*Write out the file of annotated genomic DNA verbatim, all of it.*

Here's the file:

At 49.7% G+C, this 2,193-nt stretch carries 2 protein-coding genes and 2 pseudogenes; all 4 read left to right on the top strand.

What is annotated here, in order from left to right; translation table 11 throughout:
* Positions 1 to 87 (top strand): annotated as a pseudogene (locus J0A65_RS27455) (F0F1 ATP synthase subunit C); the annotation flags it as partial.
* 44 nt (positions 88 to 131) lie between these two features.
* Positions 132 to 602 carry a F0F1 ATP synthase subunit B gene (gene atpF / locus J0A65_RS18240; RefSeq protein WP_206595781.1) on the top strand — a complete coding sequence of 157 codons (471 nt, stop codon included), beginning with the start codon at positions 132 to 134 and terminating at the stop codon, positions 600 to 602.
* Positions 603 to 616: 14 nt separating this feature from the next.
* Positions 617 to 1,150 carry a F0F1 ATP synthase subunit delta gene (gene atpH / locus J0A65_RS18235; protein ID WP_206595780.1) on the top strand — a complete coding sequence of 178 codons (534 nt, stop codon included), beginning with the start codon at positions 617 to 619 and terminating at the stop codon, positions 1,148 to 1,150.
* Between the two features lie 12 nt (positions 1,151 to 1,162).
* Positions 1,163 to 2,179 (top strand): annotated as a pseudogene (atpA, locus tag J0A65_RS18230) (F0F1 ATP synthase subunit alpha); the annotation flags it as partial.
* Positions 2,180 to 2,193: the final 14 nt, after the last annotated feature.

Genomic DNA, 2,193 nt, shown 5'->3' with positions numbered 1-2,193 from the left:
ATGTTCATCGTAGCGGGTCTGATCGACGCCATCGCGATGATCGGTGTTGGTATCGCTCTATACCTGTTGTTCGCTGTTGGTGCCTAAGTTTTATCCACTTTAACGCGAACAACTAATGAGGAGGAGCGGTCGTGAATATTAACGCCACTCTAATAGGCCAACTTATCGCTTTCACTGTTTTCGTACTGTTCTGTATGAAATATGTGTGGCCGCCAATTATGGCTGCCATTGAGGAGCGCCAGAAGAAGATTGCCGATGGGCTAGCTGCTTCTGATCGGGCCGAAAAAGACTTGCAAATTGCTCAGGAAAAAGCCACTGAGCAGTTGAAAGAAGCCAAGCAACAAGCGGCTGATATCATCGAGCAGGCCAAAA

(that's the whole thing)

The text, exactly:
At 49.7% G+C, this 2,193-nt stretch carries 2 protein-coding genes and 2 pseudogenes; all 4 read left to right on the top strand.

What is annotated here, in order from left to right; translation table 11 throughout:
* Positions 1 to 87 (top strand): annotated as a pseudogene (locus J0A65_RS27455) (F0F1 ATP synthase subunit C); the annotation flags it as partial.
* 44 nt (positions 88 to 131) lie between these two features.
* Positions 132 to 602 carry a F0F1 ATP synthase subunit B gene (gene atpF / locus J0A65_RS18240; RefSeq protein WP_206595781.1) on the top strand — a complete coding sequence of 157 codons (471 nt, stop codon included), beginning with the start codon at positions 132 to 134 and terminating at the stop codon, positions 600 to 602.
* Positions 603 to 616: 14 nt separating this feature from the next.
* Positions 617 to 1,150 carry a F0F1 ATP synthase subunit delta gene (gene atpH / locus J0A65_RS18235; protein ID WP_206595780.1) on the top strand — a complete coding sequence of 178 codons (534 nt, stop codon included), beginning with the start codon at positions 617 to 619 and terminating at the stop codon, positions 1,148 to 1,150.
* Between the two features lie 12 nt (positions 1,151 to 1,162).
* Positions 1,163 to 2,179 (top strand): annotated as a pseudogene (atpA, locus tag J0A65_RS18230) (F0F1 ATP synthase subunit alpha); the annotation flags it as partial.
* Positions 2,180 to 2,193: the final 14 nt, after the last annotated feature.

Genomic DNA, 2,193 nt, shown 5'->3' with positions numbered 1-2,193 from the left:
ATGTTCATCGTAGCGGGTCTGATCGACGCCATCGCGATGATCGGTGTTGGTATCGCTCTATACCTGTTGTTCGCTGTTGGTGCCTAAGTTTTATCCACTTTAACGCGAACAACTAATGAGGAGGAGCGGTCGTGAATATTAACGCCACTCTAATAGGCCAACTTATCGCTTTCACTGTTTTCGTACTGTTCTGTATGAAATATGTGTGGCCGCCAATTATGGCTGCCATTGAGGAGCGCCAGAAGAAGATTGCCGATGGGCTAGCTGCTTCTGATCGGGCCGAAAAAGACTTGCAAATTGCTCAGGAAAAAGCCACTGAGCAGTTGAAAGAAGCCAAGCAACAAGCGGCTGATATCATCGAGCAGGCCAAAA